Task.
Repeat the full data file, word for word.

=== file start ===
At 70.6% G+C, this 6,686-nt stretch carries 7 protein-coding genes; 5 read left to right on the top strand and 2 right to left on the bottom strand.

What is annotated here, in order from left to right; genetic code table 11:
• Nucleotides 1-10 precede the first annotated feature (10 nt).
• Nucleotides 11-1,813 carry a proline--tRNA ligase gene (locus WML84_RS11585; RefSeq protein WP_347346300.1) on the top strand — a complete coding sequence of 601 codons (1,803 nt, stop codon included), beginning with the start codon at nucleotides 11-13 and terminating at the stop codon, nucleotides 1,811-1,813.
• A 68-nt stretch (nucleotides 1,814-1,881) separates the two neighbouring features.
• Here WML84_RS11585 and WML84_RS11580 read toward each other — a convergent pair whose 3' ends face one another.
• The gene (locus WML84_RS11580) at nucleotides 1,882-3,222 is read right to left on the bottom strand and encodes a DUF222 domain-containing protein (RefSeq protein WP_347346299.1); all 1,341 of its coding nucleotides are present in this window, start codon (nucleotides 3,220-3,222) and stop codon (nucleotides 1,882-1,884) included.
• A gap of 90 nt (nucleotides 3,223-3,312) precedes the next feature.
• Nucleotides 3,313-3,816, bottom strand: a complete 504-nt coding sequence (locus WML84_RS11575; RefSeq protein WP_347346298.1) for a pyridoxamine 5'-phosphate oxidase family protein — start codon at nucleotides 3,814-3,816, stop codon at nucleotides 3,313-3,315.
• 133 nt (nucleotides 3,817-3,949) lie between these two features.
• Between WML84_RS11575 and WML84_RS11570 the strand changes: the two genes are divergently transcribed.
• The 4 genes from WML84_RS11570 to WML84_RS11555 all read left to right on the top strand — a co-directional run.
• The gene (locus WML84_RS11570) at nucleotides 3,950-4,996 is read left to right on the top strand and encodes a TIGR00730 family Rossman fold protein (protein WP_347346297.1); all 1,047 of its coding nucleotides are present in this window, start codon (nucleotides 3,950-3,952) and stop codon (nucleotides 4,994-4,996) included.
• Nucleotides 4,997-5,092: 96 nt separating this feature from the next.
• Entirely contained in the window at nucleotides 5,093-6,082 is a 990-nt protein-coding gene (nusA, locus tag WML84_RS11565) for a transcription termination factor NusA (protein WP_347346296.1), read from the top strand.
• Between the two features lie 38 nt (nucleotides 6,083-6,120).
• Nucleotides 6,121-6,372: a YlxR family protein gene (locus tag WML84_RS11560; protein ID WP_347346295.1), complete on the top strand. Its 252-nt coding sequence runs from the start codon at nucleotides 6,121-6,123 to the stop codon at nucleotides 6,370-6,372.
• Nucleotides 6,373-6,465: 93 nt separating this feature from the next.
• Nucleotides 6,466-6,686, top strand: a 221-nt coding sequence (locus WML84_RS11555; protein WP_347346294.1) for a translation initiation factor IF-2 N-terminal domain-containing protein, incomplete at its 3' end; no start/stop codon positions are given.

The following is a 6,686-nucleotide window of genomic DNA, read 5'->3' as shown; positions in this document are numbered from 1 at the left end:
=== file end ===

At 70.6% G+C, this 6,686-nt stretch carries 7 protein-coding genes; 5 read left to right on the top strand and 2 right to left on the bottom strand.

What is annotated here, in order from left to right; genetic code table 11:
• Nucleotides 1-10 precede the first annotated feature (10 nt).
• Nucleotides 11-1,813 carry a proline--tRNA ligase gene (locus WML84_RS11585; RefSeq protein WP_347346300.1) on the top strand — a complete coding sequence of 601 codons (1,803 nt, stop codon included), beginning with the start codon at nucleotides 11-13 and terminating at the stop codon, nucleotides 1,811-1,813.
• A 68-nt stretch (nucleotides 1,814-1,881) separates the two neighbouring features.
• Here WML84_RS11585 and WML84_RS11580 read toward each other — a convergent pair whose 3' ends face one another.
• The gene (locus WML84_RS11580) at nucleotides 1,882-3,222 is read right to left on the bottom strand and encodes a DUF222 domain-containing protein (RefSeq protein WP_347346299.1); all 1,341 of its coding nucleotides are present in this window, start codon (nucleotides 3,220-3,222) and stop codon (nucleotides 1,882-1,884) included.
• A gap of 90 nt (nucleotides 3,223-3,312) precedes the next feature.
• Nucleotides 3,313-3,816, bottom strand: a complete 504-nt coding sequence (locus WML84_RS11575; RefSeq protein WP_347346298.1) for a pyridoxamine 5'-phosphate oxidase family protein — start codon at nucleotides 3,814-3,816, stop codon at nucleotides 3,313-3,315.
• 133 nt (nucleotides 3,817-3,949) lie between these two features.
• Between WML84_RS11575 and WML84_RS11570 the strand changes: the two genes are divergently transcribed.
• The 4 genes from WML84_RS11570 to WML84_RS11555 all read left to right on the top strand — a co-directional run.
• The gene (locus WML84_RS11570) at nucleotides 3,950-4,996 is read left to right on the top strand and encodes a TIGR00730 family Rossman fold protein (protein WP_347346297.1); all 1,047 of its coding nucleotides are present in this window, start codon (nucleotides 3,950-3,952) and stop codon (nucleotides 4,994-4,996) included.
• Nucleotides 4,997-5,092: 96 nt separating this feature from the next.
• Entirely contained in the window at nucleotides 5,093-6,082 is a 990-nt protein-coding gene (nusA, locus tag WML84_RS11565) for a transcription termination factor NusA (protein WP_347346296.1), read from the top strand.
• Between the two features lie 38 nt (nucleotides 6,083-6,120).
• Nucleotides 6,121-6,372: a YlxR family protein gene (locus tag WML84_RS11560; protein ID WP_347346295.1), complete on the top strand. Its 252-nt coding sequence runs from the start codon at nucleotides 6,121-6,123 to the stop codon at nucleotides 6,370-6,372.
• Nucleotides 6,373-6,465: 93 nt separating this feature from the next.
• Nucleotides 6,466-6,686, top strand: a 221-nt coding sequence (locus WML84_RS11555; protein WP_347346294.1) for a translation initiation factor IF-2 N-terminal domain-containing protein, incomplete at its 3' end; no start/stop codon positions are given.

The following is a 6,686-nucleotide window of genomic DNA, read 5'->3' as shown; positions in this document are numbered from 1 at the left end: